From ancient tomb to animal viruses: mobile suitcase lab for nanopore sequencing at field setting

Next to speak in the Field sequencing breakout, Dr. Ahmed Abd El Wahed from the University of Göttingen gave an entertaining overview of his work characterising microbes in a variety of field settings — including an ancient Egyptian tomb. First Ahmed described the constituents of the solar-powered mobile laboratory that he and the team at Göttingen developed, which comprised one suitcase for sample preparation and another for library preparation and sequencing. Unlike other mobile nanopore sequencing approaches, Ahmed’s kit is all anchored into the suitcase and surrounded by an easy to clean PVC layer. This allows the experiments to be performed in the actual suitcase, with no need to unpack the equipment. Ahmed also stated that the incorporated battery pack can run the mobile lab for two days from just 12 hours of charge from the integrated solar panel.

Ahmed discussed the application of this mobile sequencing lab to the analysis of foot and mouth disease viruse (FMDV) and capripoxviruses. The former is a highly infectious 8 kb RNA virus that affects cloven-hoofed (two-toed) mammals – causing blisters in the mouth and on the feet, abortion and, in some young animals, death. Capripoxviruses (150 kb DNA virus) are among the most serious of all animal poxviruses, with three host-specific strains affecting sheep, goats, and cattle. These viruses damage the hides of animals and prevent their import and export, resulting in significant economic consequences.

Sequencing is the only method for serotyping of FMDV and differentiation of capripoxviruses. Ahmed presented his novel nanopore sequencing protocol, which allowed reliable characterisation of FMD and capripoxviruses within just 5 hours and 2 hours, respectively. This time frame included sample extraction, barcoding, sequencing, and analysis. In order to perform in-field data analysis, Ahmed and his team used GENEIOUS, a user-friendly offline BLAST database that could be interrogated without the need for internet access or bioinformatics training.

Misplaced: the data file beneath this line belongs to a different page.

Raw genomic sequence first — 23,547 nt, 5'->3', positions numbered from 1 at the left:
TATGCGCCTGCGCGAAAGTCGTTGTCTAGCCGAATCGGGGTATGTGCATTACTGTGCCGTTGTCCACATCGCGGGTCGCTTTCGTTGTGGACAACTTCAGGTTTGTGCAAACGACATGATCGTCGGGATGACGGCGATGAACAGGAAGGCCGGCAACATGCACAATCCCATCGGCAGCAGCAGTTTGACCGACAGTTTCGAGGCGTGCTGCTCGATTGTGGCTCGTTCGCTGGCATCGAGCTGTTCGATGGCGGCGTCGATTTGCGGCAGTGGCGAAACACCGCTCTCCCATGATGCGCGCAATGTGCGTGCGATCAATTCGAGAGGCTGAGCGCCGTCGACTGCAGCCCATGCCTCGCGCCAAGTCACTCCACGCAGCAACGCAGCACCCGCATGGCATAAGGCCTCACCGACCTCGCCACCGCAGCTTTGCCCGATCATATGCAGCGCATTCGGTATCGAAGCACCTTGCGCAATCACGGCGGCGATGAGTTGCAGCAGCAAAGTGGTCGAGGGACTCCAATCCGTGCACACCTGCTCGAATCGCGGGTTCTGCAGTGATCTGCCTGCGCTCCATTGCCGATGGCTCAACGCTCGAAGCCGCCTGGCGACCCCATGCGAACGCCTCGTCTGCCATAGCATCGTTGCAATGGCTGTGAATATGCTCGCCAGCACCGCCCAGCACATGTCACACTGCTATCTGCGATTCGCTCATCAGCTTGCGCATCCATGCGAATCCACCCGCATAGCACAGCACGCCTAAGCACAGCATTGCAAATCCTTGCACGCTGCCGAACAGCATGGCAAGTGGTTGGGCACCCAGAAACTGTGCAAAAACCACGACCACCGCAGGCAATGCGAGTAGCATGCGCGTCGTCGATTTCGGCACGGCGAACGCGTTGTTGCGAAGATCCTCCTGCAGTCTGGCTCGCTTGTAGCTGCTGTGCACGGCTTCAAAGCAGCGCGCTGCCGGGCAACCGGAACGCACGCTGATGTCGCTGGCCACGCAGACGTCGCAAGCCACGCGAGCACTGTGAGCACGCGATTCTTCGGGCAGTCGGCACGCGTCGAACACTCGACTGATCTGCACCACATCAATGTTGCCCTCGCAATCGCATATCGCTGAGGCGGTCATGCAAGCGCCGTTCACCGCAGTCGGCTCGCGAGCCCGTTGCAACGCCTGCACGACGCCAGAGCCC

Closing this part of his presentation, Ahmed expressed his thoughts that, even though viruses such as FMD rarely cause human disease, they can have devastating socio-economic consequences for resource-limited regions. As such, he believes they deserve much greater focus.

Next, Ahmed spoke about his work analysing the microbiome of an ancient Egyptian tomb. There was some decay on the surface, which was speculated to be fungal; however, to confirm this, the team in charge of opening the tomb wanted to perform metagenomic analysis. Swabs taken from different areas inside the tomb were analysed using the MinION. The results revealed a predominance of bacterial families that are adapted to survive in harsh environments, including Neisseriaceae. In addition, they found Bacillaceae which can cause severe respiratory illness in immune suppressed individual. Such findings may have potential implications when opening long closed tombs to the public. The team also found microorganisms that may provide evidence of the tomb’s former use as a byre (cowshed).

Authors: Ahmed Abd El Wahed